In a crowded fintech space, regtech is a particular niche of companies with a massive upside for growth. This small, yet booming, industry generated $5.32 billion in revenue in 2019 and is expected to bring in $21.73 billion by 2027, according to a report by Reports and Data.

Additionally, the potential of the industry can be seen from the acquisition of Cappitech earlier this year by Nasdaq-listed IHS Markit. Though the financials of the deal were not disclosed, MarketScreener reported that the new owner paid an upfront consideration of $50 million for the regtech, with an additional earnout based on a three-year performance period that could come between $50 million and $75 million.

But, what is regtech? And, more importantly, why the industry is booming now?

The regtech companies can be classified into several categories: some are offering to monitor suspicious transactions, while others are focused on smoothening out the details of client identification and verification.

But, all the services fall under one crucial task: to make financial companies compliant with the dynamic regulatory frameworks.

Sophie Gerber, a Director at Sophie Grace and TRAction Fintech

“The boom in the regtech industry has coincided with the significant growth of fintechs, particularly the rise of fintechs in the global retail investments space,” said Sophie Gerber, a Director at Sophie Grace and TRAction Fintech.

Precisely, the growing volume and complexity of the regulations have helped the industry to spawn. But, several other factors pushed this boom like the increase in online financial activity due to the impact of the pandemic and maturity of the market and technology.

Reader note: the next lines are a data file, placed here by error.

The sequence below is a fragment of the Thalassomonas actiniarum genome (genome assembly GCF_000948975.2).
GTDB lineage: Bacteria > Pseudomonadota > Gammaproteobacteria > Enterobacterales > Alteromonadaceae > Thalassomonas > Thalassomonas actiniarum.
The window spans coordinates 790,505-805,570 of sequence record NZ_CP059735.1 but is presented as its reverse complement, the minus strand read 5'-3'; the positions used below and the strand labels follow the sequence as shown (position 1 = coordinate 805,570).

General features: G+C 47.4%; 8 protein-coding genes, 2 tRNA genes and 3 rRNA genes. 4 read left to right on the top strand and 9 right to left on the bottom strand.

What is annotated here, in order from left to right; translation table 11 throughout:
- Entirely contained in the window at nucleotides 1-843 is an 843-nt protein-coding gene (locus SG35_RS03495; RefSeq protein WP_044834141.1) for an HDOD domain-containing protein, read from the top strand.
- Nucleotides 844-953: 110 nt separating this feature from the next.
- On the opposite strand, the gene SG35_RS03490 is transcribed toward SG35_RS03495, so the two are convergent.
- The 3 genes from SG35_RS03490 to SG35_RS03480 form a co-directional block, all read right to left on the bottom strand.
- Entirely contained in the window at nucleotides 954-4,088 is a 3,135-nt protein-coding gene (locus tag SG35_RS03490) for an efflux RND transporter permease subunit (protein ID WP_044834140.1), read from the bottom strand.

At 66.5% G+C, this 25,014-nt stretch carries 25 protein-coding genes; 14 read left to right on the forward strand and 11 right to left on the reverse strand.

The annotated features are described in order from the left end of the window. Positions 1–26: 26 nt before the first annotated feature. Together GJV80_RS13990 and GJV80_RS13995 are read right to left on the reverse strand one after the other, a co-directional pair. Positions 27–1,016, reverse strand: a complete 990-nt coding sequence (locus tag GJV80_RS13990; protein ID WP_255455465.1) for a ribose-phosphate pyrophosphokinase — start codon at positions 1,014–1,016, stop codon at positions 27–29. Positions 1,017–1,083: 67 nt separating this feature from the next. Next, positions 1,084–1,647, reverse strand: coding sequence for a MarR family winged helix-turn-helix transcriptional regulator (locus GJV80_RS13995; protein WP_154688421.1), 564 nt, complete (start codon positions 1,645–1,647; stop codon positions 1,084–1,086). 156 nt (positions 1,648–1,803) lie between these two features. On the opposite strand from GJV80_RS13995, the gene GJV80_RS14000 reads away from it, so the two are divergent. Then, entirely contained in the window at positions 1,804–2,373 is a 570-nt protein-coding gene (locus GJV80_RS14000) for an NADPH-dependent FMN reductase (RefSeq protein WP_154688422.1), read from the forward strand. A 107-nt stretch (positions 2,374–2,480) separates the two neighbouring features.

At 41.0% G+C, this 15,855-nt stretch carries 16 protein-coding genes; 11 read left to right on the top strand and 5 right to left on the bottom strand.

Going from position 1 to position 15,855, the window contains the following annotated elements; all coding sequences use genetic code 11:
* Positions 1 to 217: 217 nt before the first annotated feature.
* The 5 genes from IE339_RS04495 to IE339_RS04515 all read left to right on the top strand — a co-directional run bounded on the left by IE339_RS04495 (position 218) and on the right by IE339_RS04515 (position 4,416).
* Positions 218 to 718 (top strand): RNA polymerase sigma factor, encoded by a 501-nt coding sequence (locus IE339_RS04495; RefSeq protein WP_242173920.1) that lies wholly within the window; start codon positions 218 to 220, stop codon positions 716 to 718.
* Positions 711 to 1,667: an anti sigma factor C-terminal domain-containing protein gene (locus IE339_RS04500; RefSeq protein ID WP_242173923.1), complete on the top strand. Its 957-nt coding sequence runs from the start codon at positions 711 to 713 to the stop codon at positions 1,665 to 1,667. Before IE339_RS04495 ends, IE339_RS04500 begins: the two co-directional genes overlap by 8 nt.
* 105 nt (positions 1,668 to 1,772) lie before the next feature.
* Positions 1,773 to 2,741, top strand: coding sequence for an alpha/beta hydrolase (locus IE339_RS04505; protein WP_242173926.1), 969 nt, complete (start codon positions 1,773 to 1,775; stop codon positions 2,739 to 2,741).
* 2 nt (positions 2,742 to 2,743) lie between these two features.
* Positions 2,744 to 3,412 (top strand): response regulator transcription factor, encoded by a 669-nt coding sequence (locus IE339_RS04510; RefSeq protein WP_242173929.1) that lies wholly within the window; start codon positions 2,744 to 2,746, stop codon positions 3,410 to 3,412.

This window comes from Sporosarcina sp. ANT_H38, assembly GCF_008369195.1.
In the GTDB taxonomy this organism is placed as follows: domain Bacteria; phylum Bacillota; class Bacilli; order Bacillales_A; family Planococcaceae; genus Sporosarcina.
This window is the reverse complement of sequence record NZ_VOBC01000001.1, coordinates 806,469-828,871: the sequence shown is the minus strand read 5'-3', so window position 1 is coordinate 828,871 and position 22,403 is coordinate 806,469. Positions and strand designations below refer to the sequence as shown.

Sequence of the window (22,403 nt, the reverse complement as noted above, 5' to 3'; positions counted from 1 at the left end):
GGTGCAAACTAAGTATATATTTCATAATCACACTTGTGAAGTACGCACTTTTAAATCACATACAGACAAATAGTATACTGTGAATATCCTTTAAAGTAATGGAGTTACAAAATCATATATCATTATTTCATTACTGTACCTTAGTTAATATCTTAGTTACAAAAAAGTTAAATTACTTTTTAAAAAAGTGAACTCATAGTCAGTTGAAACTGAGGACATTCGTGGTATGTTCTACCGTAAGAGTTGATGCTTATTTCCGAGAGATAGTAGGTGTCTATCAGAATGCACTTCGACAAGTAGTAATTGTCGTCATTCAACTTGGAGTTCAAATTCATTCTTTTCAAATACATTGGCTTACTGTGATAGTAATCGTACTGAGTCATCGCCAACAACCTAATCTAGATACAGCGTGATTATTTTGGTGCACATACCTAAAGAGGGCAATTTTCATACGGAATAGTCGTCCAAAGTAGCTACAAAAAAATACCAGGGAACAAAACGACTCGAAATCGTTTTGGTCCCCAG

Mark Ellis
Mark Ellis, a Business Development Manager at MAP Fintech

“In terms of trade level reporting this market could be considered mature with regards to MiFIR and EMIR, however, the emergence of firms using technology for trade surveillance and monitoring functions has certainly seen an uptick in market entrants,” explained Mark Ellis, MAP Fintech’s Business Development Manager.

“People are looking to automate solutions and ease off on staffing costs, doubly so as a result of Brexit and the Covid pandemic.”

Technology Is the Backbone

Another great factor that helped this new niche to boom is the technological advancements, especially the developments in machine learning and Artificial Intelligence. Most of these companies heavily use such advanced technologies to automate processes.

But, what is the level of human intervention?

Remonda Kirketerp-Moller, Founder and CEO, Muinmos
Remonda Kirketerp-Moller, Founder and CEO, Muinmos

“It varies,” said Remonda Kirketerp-Moller, the Founder and CEO of Muinmos, a regtech company. “A good RegTech product gives a complete solution to an entire area of regulation.”

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“The common thread between [technlogy and human intervention] is enabling the compliance officer to focus on the areas of work they want to focus on, instead of drowning in repetitive tasks.”